Georgia O'Keeffe III
Bill Long 6/30/07
Art, Emotion, Abstraction and Life
One of the reasons I visit art museums is that I often encounter, in the artistic work, a real flesh and blood person who is trying to communicate something about life in his/her work. When visiting the Georgia O'Keeffe museum in Santa Fe (the 10th anniversary of the museum is coming up in mid-July), I found myself being captured not only by her art but also by her sense of beauty, abstraction, and life. This essay reflects on flowers and art, on emotions and abstraction as I was taught by Georgia O'Keeffe on a memorable June morning in Santa Fe.
Beginning with a Few Quotations
The exhibit entitled "Georgia O'Keeffe: Circling Around Abstraction," encourages reflection on the relationship of the "real" to the "abstract." We Americans are, we say, hard-headed practical people. We don't have much time for "useless abstractions." We like people who are "real," and we normally seem to favor those expressions of art that "show something." Yet O'Keeffe, who spent all her time looking at things and painting them, had this to say, about fragments, art, realism and abstraction:
"I often painted fragments of things because it seemed to make my statement as well as or better than the whole could...I had to create an equivalent for what I felt about what I was looking at...not copy it."
O'Keeffe had originally been trained in 19th century "imitative realism," where the goal was to try to reproduce nature and life as one saw it. But she was discouraged with this method, and she gave up painting until she saw the work of Arthur Dove, who articulated his aim in painting as to express his emotions on canvas. What O'Keeffe was wrestling with was a philosophical weakness in "realism," and that weakness is the assumption that you can reproduce something precisely as it is and that, further, you ought to do so. I like her emphasis on "fragments" in the above quotation because it captures my approach to knowledge. For example, I have just finished writing five detailed essays on John Fremont's abortive 4th exploration trip (Nov. 1848-Jan. 1849). It was more important to me, and more soul-nourishing for me, to take this small slice of his life and "blow it up" than to try to "describe the whole" of a life. Indeed, knowledge comes with the examination of fragments. Any kind of speculation after that is simply that--an attempt to "reconstruct the whole dinosaur" out of one thigh bone. The general public might like the whole dinosaur, but knowledge is gained when we examine and patiently describe the fragments of life.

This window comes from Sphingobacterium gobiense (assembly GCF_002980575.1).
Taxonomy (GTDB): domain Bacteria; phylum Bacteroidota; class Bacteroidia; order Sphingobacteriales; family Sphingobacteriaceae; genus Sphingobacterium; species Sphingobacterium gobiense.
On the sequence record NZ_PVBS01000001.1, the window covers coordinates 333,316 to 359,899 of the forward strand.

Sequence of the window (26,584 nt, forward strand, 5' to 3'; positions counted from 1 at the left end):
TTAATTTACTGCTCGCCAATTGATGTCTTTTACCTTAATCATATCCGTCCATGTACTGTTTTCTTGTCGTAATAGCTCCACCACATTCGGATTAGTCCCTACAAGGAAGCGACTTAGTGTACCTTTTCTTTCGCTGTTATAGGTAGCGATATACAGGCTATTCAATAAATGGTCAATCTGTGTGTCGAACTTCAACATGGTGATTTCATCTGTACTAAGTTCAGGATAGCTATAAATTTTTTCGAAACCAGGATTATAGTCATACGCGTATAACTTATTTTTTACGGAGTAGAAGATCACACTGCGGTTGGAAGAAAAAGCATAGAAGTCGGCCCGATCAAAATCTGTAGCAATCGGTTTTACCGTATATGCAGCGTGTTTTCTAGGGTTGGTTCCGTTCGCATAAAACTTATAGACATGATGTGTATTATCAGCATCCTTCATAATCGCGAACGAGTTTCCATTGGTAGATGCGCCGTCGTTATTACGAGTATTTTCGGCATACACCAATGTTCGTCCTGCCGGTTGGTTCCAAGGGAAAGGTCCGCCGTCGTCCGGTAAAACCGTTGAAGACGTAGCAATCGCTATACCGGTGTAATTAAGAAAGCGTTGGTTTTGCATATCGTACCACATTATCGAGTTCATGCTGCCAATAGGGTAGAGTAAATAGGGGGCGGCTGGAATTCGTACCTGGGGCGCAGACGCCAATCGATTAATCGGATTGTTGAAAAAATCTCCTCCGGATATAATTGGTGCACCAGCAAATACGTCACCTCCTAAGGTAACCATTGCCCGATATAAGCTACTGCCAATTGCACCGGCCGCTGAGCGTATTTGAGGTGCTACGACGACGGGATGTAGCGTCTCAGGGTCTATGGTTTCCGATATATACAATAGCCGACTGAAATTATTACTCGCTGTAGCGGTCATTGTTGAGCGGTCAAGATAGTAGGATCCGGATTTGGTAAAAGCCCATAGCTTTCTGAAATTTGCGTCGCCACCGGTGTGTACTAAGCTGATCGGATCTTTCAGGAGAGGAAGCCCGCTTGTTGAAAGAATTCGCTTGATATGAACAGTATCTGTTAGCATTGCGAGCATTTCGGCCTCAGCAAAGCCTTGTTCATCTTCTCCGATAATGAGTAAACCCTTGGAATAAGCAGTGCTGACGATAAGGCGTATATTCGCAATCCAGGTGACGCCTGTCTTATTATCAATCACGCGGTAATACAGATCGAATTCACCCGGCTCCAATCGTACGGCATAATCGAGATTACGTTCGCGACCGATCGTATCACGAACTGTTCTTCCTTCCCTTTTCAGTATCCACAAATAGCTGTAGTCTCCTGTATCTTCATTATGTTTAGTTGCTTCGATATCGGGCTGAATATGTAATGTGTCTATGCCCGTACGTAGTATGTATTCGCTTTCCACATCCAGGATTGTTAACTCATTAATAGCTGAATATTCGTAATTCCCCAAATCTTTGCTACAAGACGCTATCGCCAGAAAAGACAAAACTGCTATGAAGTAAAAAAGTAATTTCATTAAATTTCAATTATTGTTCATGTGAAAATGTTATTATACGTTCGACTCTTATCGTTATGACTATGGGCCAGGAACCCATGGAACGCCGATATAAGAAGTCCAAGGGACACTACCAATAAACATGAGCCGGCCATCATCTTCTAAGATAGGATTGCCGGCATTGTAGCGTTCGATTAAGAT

From the exhibit: "Nothing is less real than realism...Details are confusing. It is only by selection, by elimination, by emphasis, that we get at the real meaning of things."
How true. Those of artistic temperament, who want to take the various "texts" around them and give treatment to the texts, to "read" them in a new way, to "paint" them, to "write" them, realize right away that you can never give all the relevant facts truly to set the proper context for understanding something. Lawyers are taught that fact-selection and presentation are crucial to making one's case. The best we can do in presenting or describing the world is to give an "angled" treatment of something. We filter and select, giving more "color" to one feature than another. We are all caricaturists of sorts.
Also from the exhibit: "Objective painting is not good painting unless it is good in the abstract sense. A hill or a tree cannot make good painting just because it is a hill or a tree. It is lines and colors put together so that they say something. For me that is the very basis of painting. The abstraction is the most definite form for the intangible thing in myself that I can only clarify in paint."